Many archaeological investigations have taken place in Washington over the years, resulting in numerous collections of artifacts related to the history of this region. The collections resulting from surveys and excavations across the State consist of material important to a better understanding of our cultural and natural past.
Many archaeological materials are not suitable for display, but provide researchers with valuable information: artifacts from the smallest flake tool to the heaviest millstone, soil samples, as well as botanical samples and archival documentation from the projects help us better define ourselves and region. A soil sample may not seem particularly interesting, but pollen grains and plant remains meticulously removed by researchers help recreate an accurate picture of long-ago settlements. Proper cataloging and long term care (aka curation) ensures that these one-of-a-kind materials are available for future people to study. If artifacts are fragile or perishable, museum staff clean and treat them to stop deterioration. Museum staff and conservators know how to clean and care for various materials from which artifacts are made: glass, ceramic metal, bone, cedar, stone, shell, and more. With proper care, archaeological material that has lasted for thousands of years will continue to provide information for thousands of years into the future.
Artifacts that are made from organic materials need special care to stop them from rotting or decaying. Artifacts that come from underwater sites (such as a shipwreck) also need special care because they were accustomed to certain conditions like cold, wet, high pressure, low light and little oxygen. This type of care requires curatorial facilities with trained staff, controlled environmental conditions, pest control plans and the proper tools and equipment to stabilize the artifacts. Some artifacts, such as stone and glass, require less labor-intensive care, but require the same level of on-going professional management.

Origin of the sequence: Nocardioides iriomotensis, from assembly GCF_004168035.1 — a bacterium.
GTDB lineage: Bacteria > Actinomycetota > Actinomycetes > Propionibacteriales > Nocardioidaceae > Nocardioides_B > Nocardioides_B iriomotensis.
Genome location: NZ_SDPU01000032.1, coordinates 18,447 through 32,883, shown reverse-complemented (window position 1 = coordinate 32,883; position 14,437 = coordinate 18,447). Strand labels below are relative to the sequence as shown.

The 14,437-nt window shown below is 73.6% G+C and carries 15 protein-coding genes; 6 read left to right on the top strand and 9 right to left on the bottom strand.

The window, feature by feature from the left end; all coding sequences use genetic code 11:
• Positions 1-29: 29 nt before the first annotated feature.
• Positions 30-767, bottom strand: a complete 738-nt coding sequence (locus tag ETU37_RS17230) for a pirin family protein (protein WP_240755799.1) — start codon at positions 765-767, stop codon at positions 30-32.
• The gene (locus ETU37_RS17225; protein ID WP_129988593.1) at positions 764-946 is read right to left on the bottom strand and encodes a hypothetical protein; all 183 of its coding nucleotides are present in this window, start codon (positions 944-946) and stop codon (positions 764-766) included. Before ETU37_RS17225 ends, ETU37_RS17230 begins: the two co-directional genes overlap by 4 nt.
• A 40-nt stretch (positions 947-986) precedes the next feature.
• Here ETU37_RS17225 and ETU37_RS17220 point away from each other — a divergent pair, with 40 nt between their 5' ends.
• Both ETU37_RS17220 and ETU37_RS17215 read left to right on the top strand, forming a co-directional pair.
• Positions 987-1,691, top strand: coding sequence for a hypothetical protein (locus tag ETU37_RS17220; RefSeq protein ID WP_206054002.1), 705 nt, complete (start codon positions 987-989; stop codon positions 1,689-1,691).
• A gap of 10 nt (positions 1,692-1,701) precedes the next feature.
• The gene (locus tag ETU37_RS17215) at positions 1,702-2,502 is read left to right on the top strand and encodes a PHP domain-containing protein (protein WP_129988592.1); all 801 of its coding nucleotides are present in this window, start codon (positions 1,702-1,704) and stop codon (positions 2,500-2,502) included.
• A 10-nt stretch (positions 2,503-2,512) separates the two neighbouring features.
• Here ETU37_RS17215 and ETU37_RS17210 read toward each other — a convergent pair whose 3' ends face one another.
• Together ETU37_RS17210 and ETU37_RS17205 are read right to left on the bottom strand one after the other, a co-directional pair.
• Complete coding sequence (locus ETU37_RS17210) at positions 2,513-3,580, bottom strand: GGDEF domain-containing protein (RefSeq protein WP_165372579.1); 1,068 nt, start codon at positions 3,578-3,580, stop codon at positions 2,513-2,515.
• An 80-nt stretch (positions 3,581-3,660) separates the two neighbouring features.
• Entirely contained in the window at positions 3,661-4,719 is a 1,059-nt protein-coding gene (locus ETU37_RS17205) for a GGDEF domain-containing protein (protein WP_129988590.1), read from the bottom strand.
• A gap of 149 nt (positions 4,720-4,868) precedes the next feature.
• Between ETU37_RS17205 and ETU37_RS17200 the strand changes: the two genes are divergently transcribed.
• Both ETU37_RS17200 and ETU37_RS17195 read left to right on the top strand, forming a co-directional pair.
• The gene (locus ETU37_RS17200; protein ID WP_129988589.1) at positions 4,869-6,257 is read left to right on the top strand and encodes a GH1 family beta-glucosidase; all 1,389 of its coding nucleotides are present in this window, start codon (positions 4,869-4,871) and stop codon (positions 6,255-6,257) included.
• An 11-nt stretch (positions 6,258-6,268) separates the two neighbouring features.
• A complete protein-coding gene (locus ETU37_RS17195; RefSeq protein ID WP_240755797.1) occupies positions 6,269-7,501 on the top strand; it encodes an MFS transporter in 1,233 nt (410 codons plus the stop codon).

In order to standardize the quality of care nationwide, the Department of the Interior published 36 CFR Part 79 in 1990. These requirements define minimum capabilities for long-term curatorial services, including policies and procedures, facilities requirements, and staffing and experience.
Currently, Washington State rules require that artifacts from public lands managed by the state of Washington or by political subdivisions of the state, such as cities, counties, ports, school districts and other special districts, that are excavated under a Washington State Excavation Permit, be curated in a repository that meets the federal standards published in 36 CFR Part 79 . Most agencies do not have the required staff expertise, or the facilities, to curate archaeological collections, so must choose to place collections in facilities that meet the federal standards. This saves agencies money and allows them to focus on their core responsibilities. In Washington State, collections can be deposited at repositories including university, tribal and local museums.
For more information on curation of archaeology collections, please visit: Association of WA Archaeology, whom has organized a consortium of private, state, tribal, and federal agency representatives that meets twice annually to discuss curation and museum issues as they relate to archaeological collections.